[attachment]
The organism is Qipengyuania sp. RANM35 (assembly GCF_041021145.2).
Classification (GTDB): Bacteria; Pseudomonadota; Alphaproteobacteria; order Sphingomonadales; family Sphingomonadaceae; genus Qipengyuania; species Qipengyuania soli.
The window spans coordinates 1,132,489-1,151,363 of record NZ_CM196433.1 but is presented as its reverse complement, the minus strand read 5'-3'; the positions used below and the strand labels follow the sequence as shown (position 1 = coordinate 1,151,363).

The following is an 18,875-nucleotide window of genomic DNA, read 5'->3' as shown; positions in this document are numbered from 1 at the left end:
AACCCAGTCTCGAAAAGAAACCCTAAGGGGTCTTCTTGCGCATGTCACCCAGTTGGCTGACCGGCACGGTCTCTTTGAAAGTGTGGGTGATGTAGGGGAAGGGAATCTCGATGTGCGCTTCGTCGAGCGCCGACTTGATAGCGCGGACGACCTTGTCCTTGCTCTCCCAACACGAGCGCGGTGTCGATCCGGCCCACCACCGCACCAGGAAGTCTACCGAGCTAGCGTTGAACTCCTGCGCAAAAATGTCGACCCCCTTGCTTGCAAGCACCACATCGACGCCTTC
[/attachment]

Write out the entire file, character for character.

The organism is Qipengyuania sp. RANM35 (assembly GCF_041021145.2).
Classification (GTDB): Bacteria; Pseudomonadota; Alphaproteobacteria; order Sphingomonadales; family Sphingomonadaceae; genus Qipengyuania; species Qipengyuania soli.
The window spans coordinates 1,132,489-1,151,363 of record NZ_CM196433.1 but is presented as its reverse complement, the minus strand read 5'-3'; the positions used below and the strand labels follow the sequence as shown (position 1 = coordinate 1,151,363).

The following is an 18,875-nucleotide window of genomic DNA, read 5'->3' as shown; positions in this document are numbered from 1 at the left end:
AACCCAGTCTCGAAAAGAAACCCTAAGGGGTCTTCTTGCGCATGTCACCCAGTTGGCTGACCGGCACGGTCTCTTTGAAAGTGTGGGTGATGTAGGGGAAGGGAATCTCGATGTGCGCTTCGTCGAGCGCCGACTTGATAGCGCGGACGACCTTGTCCTTGCTCTCCCAACACGAGCGCGGTGTCGATCCGGCCCACCACCGCACCAGGAAGTCTACCGAGCTAGCGTTGAACTCCTGCGCAAAAATGTCGACCCCCTTGCTTGCAAGCACCACATCGACGCCTTC